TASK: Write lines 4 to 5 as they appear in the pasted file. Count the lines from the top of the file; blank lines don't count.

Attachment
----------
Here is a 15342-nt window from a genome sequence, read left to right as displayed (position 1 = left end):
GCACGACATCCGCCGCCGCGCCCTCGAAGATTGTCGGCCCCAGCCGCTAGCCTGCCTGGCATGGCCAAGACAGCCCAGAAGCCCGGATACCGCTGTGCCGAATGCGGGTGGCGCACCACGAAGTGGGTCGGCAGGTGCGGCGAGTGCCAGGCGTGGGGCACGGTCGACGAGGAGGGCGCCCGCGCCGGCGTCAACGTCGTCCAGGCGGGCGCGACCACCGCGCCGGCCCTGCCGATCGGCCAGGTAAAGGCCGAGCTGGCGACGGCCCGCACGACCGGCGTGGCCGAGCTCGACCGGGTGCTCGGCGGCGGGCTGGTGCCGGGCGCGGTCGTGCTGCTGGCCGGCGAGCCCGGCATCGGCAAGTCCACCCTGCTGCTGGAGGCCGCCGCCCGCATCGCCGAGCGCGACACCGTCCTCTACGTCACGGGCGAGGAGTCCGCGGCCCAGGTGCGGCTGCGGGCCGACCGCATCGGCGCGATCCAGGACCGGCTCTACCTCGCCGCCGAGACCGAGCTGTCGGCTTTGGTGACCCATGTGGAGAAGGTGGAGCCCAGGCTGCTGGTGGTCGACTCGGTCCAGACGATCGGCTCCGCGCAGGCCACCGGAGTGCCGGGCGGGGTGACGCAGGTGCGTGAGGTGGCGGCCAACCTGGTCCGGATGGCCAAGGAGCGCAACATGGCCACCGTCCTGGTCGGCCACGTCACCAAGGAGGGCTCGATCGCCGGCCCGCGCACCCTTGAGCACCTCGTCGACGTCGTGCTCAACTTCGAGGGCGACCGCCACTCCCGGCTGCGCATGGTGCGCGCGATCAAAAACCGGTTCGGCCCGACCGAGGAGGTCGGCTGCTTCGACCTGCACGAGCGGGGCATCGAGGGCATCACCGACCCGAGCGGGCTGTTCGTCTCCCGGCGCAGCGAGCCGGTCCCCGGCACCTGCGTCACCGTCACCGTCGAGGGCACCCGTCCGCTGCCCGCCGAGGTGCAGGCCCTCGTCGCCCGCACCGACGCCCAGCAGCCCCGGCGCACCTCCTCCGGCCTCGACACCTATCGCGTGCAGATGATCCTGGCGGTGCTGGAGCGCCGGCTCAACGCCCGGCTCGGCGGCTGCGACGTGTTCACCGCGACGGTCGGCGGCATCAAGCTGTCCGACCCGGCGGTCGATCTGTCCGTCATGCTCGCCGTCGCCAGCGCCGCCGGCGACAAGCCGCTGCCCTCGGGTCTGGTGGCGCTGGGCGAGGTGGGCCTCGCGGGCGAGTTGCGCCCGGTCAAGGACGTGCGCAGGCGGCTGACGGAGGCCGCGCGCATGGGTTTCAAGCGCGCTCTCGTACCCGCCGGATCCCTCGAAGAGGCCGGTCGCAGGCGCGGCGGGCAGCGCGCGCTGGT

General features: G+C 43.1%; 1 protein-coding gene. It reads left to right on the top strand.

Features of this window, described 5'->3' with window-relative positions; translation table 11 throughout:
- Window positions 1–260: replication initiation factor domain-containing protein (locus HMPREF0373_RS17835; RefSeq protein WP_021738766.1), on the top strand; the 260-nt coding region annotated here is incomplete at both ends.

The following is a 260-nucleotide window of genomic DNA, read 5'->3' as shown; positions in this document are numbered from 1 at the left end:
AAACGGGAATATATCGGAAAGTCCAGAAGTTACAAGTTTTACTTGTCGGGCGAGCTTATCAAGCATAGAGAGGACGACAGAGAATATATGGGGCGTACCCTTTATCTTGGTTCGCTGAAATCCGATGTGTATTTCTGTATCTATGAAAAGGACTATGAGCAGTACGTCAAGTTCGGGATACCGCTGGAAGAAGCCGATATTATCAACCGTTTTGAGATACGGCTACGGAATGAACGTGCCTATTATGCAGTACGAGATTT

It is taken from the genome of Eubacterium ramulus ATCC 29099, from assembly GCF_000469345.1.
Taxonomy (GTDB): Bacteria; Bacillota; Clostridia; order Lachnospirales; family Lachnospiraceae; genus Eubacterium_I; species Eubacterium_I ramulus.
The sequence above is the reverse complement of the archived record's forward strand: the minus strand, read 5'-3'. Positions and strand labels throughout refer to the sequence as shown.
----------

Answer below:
Features of this window, described 5'->3' with window-relative positions; translation table 11 throughout:
- Window positions 1–260: replication initiation factor domain-containing protein (locus HMPREF0373_RS17835; RefSeq protein WP_021738766.1), on the top strand; the 260-nt coding region annotated here is incomplete at both ends.